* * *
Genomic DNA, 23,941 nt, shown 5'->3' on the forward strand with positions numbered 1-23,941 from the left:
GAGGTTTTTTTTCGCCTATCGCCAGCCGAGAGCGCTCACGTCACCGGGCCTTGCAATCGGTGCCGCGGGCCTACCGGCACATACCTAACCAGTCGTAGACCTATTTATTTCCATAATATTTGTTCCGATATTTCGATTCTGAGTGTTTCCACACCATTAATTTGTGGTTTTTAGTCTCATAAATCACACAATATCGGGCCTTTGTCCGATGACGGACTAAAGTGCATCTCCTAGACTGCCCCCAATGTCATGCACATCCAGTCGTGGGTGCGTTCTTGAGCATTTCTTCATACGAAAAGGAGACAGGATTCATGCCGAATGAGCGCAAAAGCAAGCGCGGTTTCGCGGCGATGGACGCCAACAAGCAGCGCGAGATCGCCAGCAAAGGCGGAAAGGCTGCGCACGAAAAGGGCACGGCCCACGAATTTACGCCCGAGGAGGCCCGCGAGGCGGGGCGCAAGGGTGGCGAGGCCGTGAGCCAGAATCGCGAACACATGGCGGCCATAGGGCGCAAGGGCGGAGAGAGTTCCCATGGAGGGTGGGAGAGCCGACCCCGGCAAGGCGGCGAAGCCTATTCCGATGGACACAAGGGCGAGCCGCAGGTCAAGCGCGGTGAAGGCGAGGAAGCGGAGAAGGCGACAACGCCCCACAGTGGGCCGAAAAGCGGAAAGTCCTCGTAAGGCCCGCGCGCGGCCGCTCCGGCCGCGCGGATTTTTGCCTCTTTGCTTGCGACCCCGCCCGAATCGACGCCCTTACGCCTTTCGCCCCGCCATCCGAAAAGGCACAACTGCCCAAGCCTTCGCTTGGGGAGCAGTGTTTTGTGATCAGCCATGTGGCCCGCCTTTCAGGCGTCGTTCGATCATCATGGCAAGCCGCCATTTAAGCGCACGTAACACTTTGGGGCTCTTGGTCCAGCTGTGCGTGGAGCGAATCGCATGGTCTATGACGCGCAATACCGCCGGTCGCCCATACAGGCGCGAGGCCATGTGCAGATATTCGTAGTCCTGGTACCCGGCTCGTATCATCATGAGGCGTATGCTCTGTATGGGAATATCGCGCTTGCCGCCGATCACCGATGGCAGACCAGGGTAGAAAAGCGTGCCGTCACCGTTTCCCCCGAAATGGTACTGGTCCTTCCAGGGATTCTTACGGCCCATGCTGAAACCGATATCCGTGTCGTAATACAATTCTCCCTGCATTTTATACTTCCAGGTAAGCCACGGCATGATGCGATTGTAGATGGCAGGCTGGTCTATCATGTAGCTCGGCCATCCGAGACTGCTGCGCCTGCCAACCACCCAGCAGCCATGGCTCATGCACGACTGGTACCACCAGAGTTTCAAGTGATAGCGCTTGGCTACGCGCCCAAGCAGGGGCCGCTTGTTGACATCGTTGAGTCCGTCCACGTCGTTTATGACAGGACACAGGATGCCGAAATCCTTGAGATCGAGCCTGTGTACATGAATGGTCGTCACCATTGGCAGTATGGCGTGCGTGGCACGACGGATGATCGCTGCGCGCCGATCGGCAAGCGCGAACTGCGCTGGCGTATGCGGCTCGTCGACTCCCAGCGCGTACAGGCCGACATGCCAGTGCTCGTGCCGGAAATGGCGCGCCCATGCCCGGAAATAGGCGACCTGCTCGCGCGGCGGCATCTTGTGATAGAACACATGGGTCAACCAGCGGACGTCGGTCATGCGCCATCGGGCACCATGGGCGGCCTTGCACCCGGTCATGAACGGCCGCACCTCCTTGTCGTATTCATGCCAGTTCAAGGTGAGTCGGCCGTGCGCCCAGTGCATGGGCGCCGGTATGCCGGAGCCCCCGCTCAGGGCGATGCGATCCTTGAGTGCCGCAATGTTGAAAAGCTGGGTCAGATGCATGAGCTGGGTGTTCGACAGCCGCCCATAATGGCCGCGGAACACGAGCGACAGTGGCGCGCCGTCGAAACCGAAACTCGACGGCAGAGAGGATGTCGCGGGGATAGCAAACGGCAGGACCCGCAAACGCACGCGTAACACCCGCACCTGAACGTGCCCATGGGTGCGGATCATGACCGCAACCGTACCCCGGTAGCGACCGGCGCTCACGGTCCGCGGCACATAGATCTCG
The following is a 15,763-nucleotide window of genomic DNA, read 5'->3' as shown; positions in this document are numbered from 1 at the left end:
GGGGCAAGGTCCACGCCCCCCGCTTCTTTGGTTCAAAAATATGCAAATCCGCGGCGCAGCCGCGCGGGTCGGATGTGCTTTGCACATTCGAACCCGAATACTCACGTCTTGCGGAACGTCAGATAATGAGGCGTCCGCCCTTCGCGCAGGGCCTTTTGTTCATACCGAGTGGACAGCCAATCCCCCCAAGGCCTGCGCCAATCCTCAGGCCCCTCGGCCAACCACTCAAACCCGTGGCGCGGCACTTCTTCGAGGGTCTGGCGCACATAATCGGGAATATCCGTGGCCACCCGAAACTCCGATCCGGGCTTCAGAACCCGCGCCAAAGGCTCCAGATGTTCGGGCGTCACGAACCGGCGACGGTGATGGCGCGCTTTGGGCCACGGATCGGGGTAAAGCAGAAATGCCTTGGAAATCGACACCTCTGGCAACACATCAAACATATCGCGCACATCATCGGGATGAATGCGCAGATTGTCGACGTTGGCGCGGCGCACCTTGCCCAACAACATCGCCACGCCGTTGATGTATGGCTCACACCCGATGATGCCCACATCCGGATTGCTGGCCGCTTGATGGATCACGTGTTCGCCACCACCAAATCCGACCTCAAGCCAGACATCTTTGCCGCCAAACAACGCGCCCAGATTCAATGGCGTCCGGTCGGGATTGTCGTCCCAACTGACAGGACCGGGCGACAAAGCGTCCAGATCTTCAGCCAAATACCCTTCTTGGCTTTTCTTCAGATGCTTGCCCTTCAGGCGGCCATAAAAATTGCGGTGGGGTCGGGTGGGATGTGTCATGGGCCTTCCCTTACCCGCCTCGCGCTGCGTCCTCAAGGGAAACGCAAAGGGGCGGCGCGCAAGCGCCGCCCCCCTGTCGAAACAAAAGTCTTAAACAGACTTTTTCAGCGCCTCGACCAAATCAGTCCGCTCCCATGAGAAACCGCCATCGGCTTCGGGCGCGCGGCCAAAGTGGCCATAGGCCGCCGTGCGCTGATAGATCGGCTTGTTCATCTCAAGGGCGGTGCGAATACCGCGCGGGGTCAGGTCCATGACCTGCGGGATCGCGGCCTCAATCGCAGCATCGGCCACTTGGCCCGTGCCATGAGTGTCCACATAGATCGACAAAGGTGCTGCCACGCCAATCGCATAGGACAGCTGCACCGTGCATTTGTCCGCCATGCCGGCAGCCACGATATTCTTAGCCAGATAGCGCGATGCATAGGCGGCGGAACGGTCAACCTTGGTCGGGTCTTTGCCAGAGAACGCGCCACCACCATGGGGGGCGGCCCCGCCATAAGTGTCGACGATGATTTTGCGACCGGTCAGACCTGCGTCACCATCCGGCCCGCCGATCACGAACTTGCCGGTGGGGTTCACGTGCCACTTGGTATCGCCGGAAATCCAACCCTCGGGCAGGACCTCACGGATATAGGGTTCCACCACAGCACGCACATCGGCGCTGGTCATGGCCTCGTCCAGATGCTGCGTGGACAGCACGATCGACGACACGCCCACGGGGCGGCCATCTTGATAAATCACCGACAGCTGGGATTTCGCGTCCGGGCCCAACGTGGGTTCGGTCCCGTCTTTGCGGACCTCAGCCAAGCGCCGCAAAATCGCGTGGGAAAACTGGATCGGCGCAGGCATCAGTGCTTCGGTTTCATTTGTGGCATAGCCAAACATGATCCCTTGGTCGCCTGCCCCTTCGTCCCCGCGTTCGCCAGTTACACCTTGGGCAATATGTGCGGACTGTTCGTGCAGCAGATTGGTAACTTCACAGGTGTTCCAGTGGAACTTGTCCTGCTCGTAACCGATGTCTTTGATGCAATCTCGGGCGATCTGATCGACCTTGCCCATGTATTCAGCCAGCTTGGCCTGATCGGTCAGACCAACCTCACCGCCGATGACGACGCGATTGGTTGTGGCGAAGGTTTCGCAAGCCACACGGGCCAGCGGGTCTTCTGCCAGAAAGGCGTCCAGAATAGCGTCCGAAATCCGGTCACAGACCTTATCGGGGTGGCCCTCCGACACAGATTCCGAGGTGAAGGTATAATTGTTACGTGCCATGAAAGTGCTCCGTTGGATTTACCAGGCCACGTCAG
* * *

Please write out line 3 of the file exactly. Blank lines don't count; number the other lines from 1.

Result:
The following is a 15,763-nucleotide window of genomic DNA, read 5'->3' as shown; positions in this document are numbered from 1 at the left end: